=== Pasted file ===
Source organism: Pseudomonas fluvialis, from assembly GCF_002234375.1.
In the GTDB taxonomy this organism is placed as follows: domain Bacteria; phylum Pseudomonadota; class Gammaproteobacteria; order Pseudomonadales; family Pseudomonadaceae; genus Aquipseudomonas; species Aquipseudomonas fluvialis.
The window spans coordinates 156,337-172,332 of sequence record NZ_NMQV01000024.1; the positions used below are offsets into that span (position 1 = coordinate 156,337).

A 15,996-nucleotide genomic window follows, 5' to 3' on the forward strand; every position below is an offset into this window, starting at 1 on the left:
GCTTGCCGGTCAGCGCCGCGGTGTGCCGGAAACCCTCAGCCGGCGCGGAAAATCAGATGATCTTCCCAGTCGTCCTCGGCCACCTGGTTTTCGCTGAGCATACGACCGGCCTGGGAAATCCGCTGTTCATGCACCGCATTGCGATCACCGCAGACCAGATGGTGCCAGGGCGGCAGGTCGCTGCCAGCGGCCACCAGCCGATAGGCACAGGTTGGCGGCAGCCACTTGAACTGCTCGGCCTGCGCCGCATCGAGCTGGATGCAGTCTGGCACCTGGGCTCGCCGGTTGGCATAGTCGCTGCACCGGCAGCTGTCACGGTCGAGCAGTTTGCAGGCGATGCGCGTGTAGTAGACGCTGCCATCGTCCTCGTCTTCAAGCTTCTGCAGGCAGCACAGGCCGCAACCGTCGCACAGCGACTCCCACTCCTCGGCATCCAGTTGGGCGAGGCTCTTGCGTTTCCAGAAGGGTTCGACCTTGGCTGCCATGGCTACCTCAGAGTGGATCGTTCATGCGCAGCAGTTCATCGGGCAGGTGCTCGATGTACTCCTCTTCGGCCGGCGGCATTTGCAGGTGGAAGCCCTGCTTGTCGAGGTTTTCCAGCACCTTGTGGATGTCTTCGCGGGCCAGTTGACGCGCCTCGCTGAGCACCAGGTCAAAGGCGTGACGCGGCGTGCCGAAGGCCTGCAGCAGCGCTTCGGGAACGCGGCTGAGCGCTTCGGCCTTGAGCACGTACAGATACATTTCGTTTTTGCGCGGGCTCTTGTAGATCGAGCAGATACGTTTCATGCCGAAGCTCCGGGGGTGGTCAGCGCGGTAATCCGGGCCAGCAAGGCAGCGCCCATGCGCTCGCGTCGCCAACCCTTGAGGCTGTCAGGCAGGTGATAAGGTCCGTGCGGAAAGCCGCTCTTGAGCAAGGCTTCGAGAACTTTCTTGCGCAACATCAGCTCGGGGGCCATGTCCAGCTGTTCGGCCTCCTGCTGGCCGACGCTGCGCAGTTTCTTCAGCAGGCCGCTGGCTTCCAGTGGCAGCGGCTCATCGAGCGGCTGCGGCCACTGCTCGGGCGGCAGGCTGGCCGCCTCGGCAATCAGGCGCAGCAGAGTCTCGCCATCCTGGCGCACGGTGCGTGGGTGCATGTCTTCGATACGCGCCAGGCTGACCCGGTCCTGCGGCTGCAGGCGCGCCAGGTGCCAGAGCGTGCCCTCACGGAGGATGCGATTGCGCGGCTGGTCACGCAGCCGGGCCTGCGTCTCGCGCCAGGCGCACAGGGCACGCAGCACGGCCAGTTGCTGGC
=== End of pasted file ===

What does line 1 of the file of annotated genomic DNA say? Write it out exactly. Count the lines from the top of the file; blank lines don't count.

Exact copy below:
Source organism: Pseudomonas fluvialis, from assembly GCF_002234375.1.